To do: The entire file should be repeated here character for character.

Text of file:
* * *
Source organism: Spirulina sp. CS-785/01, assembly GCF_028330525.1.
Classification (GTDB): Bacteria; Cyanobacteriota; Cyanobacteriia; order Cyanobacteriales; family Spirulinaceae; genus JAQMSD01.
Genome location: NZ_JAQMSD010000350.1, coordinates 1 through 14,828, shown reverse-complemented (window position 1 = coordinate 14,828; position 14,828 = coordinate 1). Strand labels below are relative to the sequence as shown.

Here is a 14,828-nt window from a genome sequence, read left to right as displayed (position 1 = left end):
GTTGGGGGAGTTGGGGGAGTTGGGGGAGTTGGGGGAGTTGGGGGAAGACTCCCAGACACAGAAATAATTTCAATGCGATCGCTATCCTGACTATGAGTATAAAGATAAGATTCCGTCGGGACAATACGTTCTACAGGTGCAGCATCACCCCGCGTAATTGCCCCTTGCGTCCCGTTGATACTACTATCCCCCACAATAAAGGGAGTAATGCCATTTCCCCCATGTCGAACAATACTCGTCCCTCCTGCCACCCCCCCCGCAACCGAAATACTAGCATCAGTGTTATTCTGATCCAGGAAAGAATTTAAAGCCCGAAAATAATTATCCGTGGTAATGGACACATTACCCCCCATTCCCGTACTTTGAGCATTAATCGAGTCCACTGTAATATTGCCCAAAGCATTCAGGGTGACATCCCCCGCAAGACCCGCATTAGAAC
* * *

Source organism: Spirulina sp. CS-785/01, assembly GCF_028330525.1.
Classification (GTDB): Bacteria; Cyanobacteriota; Cyanobacteriia; order Cyanobacteriales; family Spirulinaceae; genus JAQMSD01.
Genome location: NZ_JAQMSD010000350.1, coordinates 1 through 14,828, shown reverse-complemented (window position 1 = coordinate 14,828; position 14,828 = coordinate 1). Strand labels below are relative to the sequence as shown.

Here is a 14,828-nt window from a genome sequence, read left to right as displayed (position 1 = left end):
GTTGGGGGAGTTGGGGGAGTTGGGGGAGTTGGGGGAGTTGGGGGAAGACTCCCAGACACAGAAATAATTTCAATGCGATCGCTATCCTGACTATGAGTATAAAGATAAGATTCCGTCGGGACAATACGTTCTACAGGTGCAGCATCACCCCGCGTAATTGCCCCTTGCGTCCCGTTGATACTACTATCCCCCACAATAAAGGGAGTAATGCCATTTCCCCCATGTCGAACAATACTCGTCCCTCCTGCCACCCCCCCCGCAACCGAAATACTAGCATCAGTGTTATTCTGATCCAGGAAAGAATTTAAAGCCCGAAAATAATTATCCGTGGTAATGGACACATTACCCCCCATTCCCGTACTTTGAGCATTAATCGAGTCCACTGTAATATTGCCCAAAGCATTCAGGGTGACATCCCCCGCAAGACCCGCATTAGAAC